Following an internal WWE memo that leaked out a couple years ago detailing words and phrases that were banned by WWE Chairman and CEO Vince McMahon, former WWE creative team member Kevin Eck revealed in a new blog post addition terms which WWE banned during his time with the company.
Big Guy: McMahon was not a fan of Ryback referring to himself as such and for a while we were not to use it when writing his promos. However, Ryback was persistent about wanting to use "Big Guy," and his persistence obviously paid off.
Fake: This word should not be used regardless of context. For example, if a heel is clearly faking an injury, say he is "feigning an injury."
Feud: That's a rasslin' term. Use "rivalry."
It will be: Think back to when Teddy Long was SmackDown General Manager. When making matches (often tag matches), Long would always say, "Tonight, it will be [fill in the blanks]. Eventually, that tired phrase was banned.
Major announcement: A cliche. "Announcement" is sufficient.
Non-title match: This has a negative connotation for the audience. For a brief time, the term "Title-free match" was used by ring announcers and commentators, but that just sounded weird. Announcers could say something like "the title is not on the line," but for the most part, if a champion was in action and it was not advertised as a title match, then it was just assumed that it was non-title match.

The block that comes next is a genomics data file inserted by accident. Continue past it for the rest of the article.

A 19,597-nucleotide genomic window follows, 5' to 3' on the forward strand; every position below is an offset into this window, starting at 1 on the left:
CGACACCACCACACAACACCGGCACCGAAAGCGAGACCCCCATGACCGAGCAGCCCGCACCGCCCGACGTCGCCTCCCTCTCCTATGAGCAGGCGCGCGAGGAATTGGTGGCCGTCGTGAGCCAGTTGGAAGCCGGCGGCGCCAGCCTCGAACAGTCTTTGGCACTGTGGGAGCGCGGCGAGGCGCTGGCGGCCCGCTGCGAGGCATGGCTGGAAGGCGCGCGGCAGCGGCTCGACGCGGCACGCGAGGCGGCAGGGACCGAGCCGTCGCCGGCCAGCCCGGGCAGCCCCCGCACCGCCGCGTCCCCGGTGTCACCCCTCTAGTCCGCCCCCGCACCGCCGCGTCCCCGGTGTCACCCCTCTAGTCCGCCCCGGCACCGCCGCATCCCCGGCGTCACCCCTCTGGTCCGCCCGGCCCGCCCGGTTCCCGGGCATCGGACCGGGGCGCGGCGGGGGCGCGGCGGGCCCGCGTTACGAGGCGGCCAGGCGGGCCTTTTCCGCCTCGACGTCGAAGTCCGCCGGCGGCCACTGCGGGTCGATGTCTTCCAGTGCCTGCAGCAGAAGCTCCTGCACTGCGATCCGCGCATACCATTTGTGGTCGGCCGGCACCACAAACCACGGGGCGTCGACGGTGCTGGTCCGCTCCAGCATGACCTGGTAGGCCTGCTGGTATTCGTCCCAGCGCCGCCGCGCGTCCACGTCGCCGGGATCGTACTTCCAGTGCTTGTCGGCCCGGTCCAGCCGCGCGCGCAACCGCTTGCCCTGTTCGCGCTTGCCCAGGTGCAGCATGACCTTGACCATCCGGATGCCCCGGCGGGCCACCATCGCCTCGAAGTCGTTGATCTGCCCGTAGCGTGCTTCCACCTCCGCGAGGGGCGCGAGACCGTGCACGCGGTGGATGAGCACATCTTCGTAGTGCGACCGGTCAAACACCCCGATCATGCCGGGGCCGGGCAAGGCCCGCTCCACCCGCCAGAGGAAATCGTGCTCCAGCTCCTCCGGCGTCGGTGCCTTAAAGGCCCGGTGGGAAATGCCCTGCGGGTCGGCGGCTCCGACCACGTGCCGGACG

Return match: Use "rematch" instead. Or is it the other way around? I always got this one mixed up, but I believe "return match" is the preferred term.
Roman Reigns' Samoan heritage: This has obviously changed since I left, but when I was at WWE, Reigns being Samoan was not acknowledged on TV, nor was the fact that he is WWE Hall of Famer Sika's son and The Rock and The Usos' cousin. The thinking was that it could pigeonhole him and also take away some of his mystique.
Royal Rumble: Because this is the name of a pay-per-view as well as a specific match, it could be confusing for the audience, so it's important to be specific about which one we're talking about (this also applies to Elimination Chamber, Money in the Bank, TLC, etc.). For example, "Roman Reigns won the Royal Rumble match," and "Brock Lesnar vs. John Cena vs. Seth Rollins headlined the Royal Rumble event."
Title is held up: Say the title is in a "state of abeyance" instead.
Triple Threat Matches: Except in rare instances, Triple Threat Matches must be "for something," such as a championship or to determine a No. 1 contender.
Wade Barrett: After he adopted the "bad news" gimmick, he was always "Bad News Barrett" and never "Wade Barrett." Apparently, the same is now true for "King Barrett."